This book brings together a vast amount of information pertaining to the society, economy, and culture of a province important to understanding the entire eastern part of the later Roman Empire. Focusing on Egypt from the accession of Diocletian in 284 to the middle of the fifth century, Roger Bagnall draws his evidence mainly from documentary and archaeological sources, including the papyri that have been published over the last thirty years.
List of IllustrationsPrefaceA Note on References and AbbreviationsIntroduction31The Environment152The Cities453Country Villages1104City and Country1485People and Families1816Power and Dependence2087Languages, Literacy, and Ethnicity2308This World and the Next2619A Mediterranean Society310Appendix 1: Time327Appendix 2: Money and Measures330Appendix 3: The Nomes333Appendix 4: Glossary of Technical Terms336Bibliography339Index 1: General Index361Index 2: Index of Texts Discussed369
This is an immensely authoritative and detailed work that for many years will be the standard scholarly book on Egypt in the fourth and fifth centuries. -- Alan K. Bowman, Christ Church, University of Oxford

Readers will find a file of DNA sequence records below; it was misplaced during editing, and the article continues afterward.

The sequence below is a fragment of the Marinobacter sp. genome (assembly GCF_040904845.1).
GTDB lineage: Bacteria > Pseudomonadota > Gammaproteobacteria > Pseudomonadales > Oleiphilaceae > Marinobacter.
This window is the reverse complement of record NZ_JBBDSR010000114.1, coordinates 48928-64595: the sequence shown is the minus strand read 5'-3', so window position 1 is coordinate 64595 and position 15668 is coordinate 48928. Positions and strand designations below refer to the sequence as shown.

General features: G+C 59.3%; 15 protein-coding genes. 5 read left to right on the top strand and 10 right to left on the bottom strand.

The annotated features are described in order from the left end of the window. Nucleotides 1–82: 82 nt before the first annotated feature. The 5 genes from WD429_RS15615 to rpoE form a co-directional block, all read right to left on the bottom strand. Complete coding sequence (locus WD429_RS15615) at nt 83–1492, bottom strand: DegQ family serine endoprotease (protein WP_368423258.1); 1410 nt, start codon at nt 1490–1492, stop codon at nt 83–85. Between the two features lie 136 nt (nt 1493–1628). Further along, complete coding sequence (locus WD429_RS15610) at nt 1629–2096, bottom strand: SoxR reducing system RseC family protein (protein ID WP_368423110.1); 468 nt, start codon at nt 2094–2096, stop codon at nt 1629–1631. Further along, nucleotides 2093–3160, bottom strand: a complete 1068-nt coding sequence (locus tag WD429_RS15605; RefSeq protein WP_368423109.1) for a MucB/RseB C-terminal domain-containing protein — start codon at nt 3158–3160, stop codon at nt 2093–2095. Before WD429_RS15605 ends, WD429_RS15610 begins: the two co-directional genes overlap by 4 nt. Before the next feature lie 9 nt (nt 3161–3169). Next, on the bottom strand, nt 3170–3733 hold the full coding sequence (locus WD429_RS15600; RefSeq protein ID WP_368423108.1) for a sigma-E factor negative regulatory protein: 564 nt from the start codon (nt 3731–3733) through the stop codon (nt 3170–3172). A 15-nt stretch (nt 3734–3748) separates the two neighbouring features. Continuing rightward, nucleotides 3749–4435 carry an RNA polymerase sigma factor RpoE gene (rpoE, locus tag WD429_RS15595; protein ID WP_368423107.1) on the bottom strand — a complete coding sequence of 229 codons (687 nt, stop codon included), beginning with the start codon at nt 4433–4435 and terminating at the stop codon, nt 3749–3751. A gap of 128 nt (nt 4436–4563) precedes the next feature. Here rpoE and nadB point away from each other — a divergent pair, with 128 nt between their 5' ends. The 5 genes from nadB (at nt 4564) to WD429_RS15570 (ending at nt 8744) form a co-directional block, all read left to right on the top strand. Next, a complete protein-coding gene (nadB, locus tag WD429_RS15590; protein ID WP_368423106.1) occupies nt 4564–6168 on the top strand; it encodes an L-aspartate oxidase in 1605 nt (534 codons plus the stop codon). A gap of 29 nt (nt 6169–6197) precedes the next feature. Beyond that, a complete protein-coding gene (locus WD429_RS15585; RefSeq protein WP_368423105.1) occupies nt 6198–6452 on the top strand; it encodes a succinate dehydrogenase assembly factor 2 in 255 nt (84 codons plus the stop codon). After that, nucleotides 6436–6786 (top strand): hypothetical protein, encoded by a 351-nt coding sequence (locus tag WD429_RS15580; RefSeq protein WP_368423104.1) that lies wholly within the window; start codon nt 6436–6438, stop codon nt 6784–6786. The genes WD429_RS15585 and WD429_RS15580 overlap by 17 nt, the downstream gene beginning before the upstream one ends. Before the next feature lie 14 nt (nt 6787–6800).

Roger S. Bagnall is Professor of Classics and History at Columbia University. His many books include The Administration of the Ptolemaic Possessions Outside Egypt and Consuls of the Later Roman Empire.
"[This book] represents the most expansive study of Egyptian society in transition yet produced, both voluminously documented and self-critical in its use of papyrological evidence... A tremendous contribution to our understanding of social, economic, and administrative activity in early Byzantine Egypt--and therefore to our knowledge of the late Roman Empire as a whole."--David Frankfurter, Bryn Mawr Classical Review "This excellent book assesses the society, economy, and culture of Egypt in the fourth century... Whether dealing with changes in diet or the legal rights of slaves [Bagnall] paints an extraordinarily vivid picture of a century that straddles the end of the Classical world and the beginning of something entirely new."--Choice